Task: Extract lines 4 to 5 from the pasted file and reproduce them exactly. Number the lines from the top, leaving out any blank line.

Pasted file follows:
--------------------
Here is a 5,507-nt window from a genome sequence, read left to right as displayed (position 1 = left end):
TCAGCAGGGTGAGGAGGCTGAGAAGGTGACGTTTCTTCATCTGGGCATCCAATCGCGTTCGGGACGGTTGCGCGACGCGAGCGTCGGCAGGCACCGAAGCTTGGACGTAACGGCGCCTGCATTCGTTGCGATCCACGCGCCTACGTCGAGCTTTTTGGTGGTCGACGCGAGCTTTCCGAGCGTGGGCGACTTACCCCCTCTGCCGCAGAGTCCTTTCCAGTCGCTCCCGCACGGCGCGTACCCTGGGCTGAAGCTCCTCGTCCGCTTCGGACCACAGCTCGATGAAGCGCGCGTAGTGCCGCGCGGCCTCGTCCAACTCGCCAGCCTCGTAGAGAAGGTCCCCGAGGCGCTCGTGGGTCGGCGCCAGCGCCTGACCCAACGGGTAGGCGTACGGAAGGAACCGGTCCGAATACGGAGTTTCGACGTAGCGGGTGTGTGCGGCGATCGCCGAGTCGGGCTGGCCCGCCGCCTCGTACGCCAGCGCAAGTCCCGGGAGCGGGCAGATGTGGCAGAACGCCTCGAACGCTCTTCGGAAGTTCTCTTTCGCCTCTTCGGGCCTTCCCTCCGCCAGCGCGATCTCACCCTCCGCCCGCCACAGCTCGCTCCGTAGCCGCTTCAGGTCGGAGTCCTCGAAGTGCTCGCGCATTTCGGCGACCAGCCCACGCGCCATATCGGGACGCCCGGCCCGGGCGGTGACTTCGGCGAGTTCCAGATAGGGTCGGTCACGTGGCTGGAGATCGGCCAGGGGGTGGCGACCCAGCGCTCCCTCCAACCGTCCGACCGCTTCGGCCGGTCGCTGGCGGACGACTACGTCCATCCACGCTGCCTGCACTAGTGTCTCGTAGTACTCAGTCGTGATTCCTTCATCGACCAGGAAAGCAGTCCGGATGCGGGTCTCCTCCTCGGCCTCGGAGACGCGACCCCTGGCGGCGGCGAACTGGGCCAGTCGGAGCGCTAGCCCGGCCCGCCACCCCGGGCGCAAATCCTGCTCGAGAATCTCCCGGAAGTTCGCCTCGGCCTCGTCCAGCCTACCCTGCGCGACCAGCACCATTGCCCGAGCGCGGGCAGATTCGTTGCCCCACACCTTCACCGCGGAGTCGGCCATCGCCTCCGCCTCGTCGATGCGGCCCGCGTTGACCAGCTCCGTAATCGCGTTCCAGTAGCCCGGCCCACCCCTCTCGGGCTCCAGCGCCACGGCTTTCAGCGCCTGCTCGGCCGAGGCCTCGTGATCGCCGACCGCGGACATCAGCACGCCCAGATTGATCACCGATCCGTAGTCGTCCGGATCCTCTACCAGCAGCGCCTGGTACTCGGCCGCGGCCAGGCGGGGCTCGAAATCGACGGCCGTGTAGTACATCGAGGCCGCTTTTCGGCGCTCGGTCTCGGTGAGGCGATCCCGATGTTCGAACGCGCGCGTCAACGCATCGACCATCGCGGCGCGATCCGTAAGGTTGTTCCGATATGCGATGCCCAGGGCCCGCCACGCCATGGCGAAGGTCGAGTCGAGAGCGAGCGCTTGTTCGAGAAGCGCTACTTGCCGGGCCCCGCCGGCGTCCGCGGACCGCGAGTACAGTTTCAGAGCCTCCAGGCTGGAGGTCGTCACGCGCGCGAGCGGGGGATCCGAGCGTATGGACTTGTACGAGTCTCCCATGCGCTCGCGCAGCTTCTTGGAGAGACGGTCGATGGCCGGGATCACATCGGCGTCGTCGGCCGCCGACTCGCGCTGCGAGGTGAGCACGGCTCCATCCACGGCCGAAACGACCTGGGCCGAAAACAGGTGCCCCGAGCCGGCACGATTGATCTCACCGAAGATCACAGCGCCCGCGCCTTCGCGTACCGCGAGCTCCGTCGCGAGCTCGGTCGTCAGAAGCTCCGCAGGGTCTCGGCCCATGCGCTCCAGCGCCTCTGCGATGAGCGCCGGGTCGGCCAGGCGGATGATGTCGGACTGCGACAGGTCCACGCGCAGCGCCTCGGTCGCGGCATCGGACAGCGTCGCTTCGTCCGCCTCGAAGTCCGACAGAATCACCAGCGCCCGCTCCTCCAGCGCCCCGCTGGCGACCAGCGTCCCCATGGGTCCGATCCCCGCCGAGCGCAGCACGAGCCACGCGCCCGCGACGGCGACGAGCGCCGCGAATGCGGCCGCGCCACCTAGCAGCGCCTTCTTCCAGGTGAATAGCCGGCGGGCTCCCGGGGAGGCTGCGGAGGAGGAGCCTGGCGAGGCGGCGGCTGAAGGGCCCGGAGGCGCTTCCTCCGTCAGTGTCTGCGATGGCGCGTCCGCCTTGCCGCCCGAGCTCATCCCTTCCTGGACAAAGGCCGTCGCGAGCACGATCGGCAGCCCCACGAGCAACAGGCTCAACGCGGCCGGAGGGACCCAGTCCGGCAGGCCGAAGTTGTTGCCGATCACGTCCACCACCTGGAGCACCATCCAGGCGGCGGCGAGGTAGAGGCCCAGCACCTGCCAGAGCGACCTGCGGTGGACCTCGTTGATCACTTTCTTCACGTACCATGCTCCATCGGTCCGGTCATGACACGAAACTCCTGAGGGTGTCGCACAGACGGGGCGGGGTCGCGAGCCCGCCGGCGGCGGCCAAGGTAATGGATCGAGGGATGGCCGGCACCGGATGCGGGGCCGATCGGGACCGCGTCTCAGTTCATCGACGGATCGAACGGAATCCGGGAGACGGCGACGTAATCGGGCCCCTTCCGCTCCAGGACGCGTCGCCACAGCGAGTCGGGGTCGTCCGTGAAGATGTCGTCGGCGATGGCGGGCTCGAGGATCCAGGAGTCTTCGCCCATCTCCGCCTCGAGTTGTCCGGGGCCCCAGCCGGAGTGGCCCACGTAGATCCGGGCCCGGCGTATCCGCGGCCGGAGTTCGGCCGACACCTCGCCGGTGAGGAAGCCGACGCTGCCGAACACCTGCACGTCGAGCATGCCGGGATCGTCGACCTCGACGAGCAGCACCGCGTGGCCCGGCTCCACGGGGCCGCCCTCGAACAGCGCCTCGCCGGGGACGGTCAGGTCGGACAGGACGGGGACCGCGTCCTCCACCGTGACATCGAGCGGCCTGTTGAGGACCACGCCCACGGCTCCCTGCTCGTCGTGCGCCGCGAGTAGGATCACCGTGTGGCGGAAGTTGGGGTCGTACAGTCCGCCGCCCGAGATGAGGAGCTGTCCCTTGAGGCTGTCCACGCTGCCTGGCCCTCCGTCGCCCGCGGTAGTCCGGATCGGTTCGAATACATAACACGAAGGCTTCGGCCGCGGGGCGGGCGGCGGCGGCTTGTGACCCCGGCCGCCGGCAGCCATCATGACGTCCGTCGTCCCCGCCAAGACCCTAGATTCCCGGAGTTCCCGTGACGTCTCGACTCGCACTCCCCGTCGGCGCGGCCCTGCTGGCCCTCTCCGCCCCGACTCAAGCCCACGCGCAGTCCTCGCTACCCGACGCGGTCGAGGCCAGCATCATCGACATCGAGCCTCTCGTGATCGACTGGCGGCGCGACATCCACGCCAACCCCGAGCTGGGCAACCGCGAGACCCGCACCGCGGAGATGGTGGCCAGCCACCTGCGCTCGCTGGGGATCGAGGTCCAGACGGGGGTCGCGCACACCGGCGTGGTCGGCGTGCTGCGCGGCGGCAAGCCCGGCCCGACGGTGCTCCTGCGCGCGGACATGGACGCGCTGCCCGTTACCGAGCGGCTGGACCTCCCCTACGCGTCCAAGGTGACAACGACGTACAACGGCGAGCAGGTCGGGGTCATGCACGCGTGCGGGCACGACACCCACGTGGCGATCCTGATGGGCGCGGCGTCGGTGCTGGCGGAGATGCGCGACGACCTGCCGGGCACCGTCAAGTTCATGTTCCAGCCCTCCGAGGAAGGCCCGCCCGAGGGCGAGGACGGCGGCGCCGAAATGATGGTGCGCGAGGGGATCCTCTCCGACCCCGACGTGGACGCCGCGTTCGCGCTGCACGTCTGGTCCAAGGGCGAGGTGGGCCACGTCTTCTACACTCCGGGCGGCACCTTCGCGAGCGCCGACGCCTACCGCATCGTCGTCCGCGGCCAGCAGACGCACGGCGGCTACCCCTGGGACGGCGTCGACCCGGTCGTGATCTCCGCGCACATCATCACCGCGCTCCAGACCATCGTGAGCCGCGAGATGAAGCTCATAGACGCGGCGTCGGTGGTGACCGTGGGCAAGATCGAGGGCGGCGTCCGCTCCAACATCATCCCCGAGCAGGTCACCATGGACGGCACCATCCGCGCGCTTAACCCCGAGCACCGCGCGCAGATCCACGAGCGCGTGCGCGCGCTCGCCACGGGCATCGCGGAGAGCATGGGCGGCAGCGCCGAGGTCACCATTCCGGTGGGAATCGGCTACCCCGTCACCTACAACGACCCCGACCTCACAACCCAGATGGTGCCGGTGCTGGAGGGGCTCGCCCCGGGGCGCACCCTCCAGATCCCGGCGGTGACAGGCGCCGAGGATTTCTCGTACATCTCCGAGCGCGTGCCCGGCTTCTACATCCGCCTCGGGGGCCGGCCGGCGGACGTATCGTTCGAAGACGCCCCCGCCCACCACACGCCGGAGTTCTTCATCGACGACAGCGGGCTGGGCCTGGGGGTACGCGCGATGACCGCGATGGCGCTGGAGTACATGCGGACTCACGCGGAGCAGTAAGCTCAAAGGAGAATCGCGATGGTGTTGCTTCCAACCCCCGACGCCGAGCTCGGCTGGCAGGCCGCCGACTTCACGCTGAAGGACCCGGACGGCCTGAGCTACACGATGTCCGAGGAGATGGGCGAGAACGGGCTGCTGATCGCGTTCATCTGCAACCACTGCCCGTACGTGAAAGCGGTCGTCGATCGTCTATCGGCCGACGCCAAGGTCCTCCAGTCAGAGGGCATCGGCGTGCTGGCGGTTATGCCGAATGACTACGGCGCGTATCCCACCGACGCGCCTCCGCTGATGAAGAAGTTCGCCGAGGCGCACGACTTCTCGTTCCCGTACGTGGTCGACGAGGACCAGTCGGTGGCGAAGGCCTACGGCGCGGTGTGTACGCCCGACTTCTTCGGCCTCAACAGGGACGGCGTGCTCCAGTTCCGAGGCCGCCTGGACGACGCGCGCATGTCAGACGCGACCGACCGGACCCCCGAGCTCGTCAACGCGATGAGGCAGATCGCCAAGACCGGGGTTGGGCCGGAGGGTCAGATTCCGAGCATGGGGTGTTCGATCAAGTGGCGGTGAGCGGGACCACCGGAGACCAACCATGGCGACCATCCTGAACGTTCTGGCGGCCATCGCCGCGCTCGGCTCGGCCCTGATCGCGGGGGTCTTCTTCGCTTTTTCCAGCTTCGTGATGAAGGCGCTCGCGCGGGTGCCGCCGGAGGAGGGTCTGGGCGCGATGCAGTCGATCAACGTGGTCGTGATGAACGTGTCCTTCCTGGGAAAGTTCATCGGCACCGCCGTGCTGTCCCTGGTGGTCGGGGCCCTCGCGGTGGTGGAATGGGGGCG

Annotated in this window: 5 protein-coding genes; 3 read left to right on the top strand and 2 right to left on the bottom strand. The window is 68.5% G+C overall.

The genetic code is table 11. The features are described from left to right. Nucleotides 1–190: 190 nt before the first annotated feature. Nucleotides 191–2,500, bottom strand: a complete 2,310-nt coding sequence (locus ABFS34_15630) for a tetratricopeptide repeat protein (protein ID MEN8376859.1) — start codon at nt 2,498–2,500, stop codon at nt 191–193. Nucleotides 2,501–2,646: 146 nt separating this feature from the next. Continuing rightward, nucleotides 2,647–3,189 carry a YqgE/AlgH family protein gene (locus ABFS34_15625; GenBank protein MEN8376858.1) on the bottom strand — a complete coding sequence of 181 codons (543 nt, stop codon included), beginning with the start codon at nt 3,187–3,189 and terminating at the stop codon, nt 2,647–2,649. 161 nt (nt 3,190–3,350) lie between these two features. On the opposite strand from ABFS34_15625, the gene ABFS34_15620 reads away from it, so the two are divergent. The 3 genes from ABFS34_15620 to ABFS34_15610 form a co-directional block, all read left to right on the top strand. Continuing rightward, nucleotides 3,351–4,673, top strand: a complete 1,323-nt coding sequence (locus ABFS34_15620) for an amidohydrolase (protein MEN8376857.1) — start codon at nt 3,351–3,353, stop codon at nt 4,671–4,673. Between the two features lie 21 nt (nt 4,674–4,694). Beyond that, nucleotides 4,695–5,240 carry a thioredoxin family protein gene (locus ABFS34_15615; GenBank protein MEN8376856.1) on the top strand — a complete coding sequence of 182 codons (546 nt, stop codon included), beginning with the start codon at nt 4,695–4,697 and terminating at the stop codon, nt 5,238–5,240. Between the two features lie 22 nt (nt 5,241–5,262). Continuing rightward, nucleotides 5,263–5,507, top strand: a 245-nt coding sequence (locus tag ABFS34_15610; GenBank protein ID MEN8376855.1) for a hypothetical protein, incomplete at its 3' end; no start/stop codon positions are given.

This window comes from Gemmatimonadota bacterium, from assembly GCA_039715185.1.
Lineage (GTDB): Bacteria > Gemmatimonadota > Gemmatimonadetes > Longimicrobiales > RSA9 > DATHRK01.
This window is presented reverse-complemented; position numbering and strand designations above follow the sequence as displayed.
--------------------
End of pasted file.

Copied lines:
The genetic code is table 11. The features are described from left to right. Nucleotides 1–190: 190 nt before the first annotated feature. Nucleotides 191–2,500, bottom strand: a complete 2,310-nt coding sequence (locus ABFS34_15630) for a tetratricopeptide repeat protein (protein ID MEN8376859.1) — start codon at nt 2,498–2,500, stop codon at nt 191–193. Nucleotides 2,501–2,646: 146 nt separating this feature from the next. Continuing rightward, nucleotides 2,647–3,189 carry a YqgE/AlgH family protein gene (locus ABFS34_15625; GenBank protein MEN8376858.1) on the bottom strand — a complete coding sequence of 181 codons (543 nt, stop codon included), beginning with the start codon at nt 3,187–3,189 and terminating at the stop codon, nt 2,647–2,649. 161 nt (nt 3,190–3,350) lie between these two features. On the opposite strand from ABFS34_15625, the gene ABFS34_15620 reads away from it, so the two are divergent. The 3 genes from ABFS34_15620 to ABFS34_15610 form a co-directional block, all read left to right on the top strand. Continuing rightward, nucleotides 3,351–4,673, top strand: a complete 1,323-nt coding sequence (locus ABFS34_15620) for an amidohydrolase (protein MEN8376857.1) — start codon at nt 3,351–3,353, stop codon at nt 4,671–4,673. Between the two features lie 21 nt (nt 4,674–4,694). Beyond that, nucleotides 4,695–5,240 carry a thioredoxin family protein gene (locus ABFS34_15615; GenBank protein MEN8376856.1) on the top strand — a complete coding sequence of 182 codons (546 nt, stop codon included), beginning with the start codon at nt 4,695–4,697 and terminating at the stop codon, nt 5,238–5,240. Between the two features lie 22 nt (nt 5,241–5,262). Continuing rightward, nucleotides 5,263–5,507, top strand: a 245-nt coding sequence (locus tag ABFS34_15610; GenBank protein ID MEN8376855.1) for a hypothetical protein, incomplete at its 3' end; no start/stop codon positions are given.

This window comes from Gemmatimonadota bacterium, from assembly GCA_039715185.1.